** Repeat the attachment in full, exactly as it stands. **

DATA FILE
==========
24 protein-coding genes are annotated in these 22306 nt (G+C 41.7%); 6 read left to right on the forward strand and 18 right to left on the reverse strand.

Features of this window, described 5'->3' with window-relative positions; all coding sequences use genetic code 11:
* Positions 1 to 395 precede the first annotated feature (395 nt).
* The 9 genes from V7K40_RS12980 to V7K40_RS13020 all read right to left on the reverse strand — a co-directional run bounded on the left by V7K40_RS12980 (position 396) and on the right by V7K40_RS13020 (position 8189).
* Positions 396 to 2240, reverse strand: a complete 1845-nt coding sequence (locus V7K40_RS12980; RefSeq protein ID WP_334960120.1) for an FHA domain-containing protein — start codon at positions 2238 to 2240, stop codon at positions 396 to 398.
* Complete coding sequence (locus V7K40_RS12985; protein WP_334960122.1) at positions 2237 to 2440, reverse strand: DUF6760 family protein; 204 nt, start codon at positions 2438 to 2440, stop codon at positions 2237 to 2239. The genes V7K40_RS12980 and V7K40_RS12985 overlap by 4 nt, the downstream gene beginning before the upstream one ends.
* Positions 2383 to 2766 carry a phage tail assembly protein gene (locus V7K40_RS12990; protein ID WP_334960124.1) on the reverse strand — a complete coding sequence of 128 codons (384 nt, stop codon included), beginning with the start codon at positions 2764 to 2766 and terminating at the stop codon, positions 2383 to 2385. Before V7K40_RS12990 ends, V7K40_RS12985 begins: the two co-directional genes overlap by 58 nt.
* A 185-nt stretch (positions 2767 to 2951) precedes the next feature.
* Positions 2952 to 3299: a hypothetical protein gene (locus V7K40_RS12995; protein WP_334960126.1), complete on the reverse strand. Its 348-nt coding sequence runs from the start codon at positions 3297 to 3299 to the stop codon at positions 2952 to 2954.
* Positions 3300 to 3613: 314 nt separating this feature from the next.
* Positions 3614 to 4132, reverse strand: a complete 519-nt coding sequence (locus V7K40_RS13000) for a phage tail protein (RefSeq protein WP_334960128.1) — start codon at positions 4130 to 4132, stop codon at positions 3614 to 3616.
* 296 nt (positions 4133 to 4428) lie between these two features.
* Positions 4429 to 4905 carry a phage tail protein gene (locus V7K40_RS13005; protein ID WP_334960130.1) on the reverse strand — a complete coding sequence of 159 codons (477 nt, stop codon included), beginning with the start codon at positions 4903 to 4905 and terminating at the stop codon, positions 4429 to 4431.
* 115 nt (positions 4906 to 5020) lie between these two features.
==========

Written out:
24 protein-coding genes are annotated in these 22306 nt (G+C 41.7%); 6 read left to right on the forward strand and 18 right to left on the reverse strand.

Features of this window, described 5'->3' with window-relative positions; all coding sequences use genetic code 11:
* Positions 1 to 395 precede the first annotated feature (395 nt).
* The 9 genes from V7K40_RS12980 to V7K40_RS13020 all read right to left on the reverse strand — a co-directional run bounded on the left by V7K40_RS12980 (position 396) and on the right by V7K40_RS13020 (position 8189).
* Positions 396 to 2240, reverse strand: a complete 1845-nt coding sequence (locus V7K40_RS12980; RefSeq protein ID WP_334960120.1) for an FHA domain-containing protein — start codon at positions 2238 to 2240, stop codon at positions 396 to 398.
* Complete coding sequence (locus V7K40_RS12985; protein WP_334960122.1) at positions 2237 to 2440, reverse strand: DUF6760 family protein; 204 nt, start codon at positions 2438 to 2440, stop codon at positions 2237 to 2239. The genes V7K40_RS12980 and V7K40_RS12985 overlap by 4 nt, the downstream gene beginning before the upstream one ends.
* Positions 2383 to 2766 carry a phage tail assembly protein gene (locus V7K40_RS12990; protein ID WP_334960124.1) on the reverse strand — a complete coding sequence of 128 codons (384 nt, stop codon included), beginning with the start codon at positions 2764 to 2766 and terminating at the stop codon, positions 2383 to 2385. Before V7K40_RS12990 ends, V7K40_RS12985 begins: the two co-directional genes overlap by 58 nt.
* A 185-nt stretch (positions 2767 to 2951) precedes the next feature.
* Positions 2952 to 3299: a hypothetical protein gene (locus V7K40_RS12995; protein WP_334960126.1), complete on the reverse strand. Its 348-nt coding sequence runs from the start codon at positions 3297 to 3299 to the stop codon at positions 2952 to 2954.
* Positions 3300 to 3613: 314 nt separating this feature from the next.
* Positions 3614 to 4132, reverse strand: a complete 519-nt coding sequence (locus V7K40_RS13000) for a phage tail protein (RefSeq protein WP_334960128.1) — start codon at positions 4130 to 4132, stop codon at positions 3614 to 3616.
* 296 nt (positions 4133 to 4428) lie between these two features.
* Positions 4429 to 4905 carry a phage tail protein gene (locus V7K40_RS13005; protein ID WP_334960130.1) on the reverse strand — a complete coding sequence of 159 codons (477 nt, stop codon included), beginning with the start codon at positions 4903 to 4905 and terminating at the stop codon, positions 4429 to 4431.
* 115 nt (positions 4906 to 5020) lie between these two features.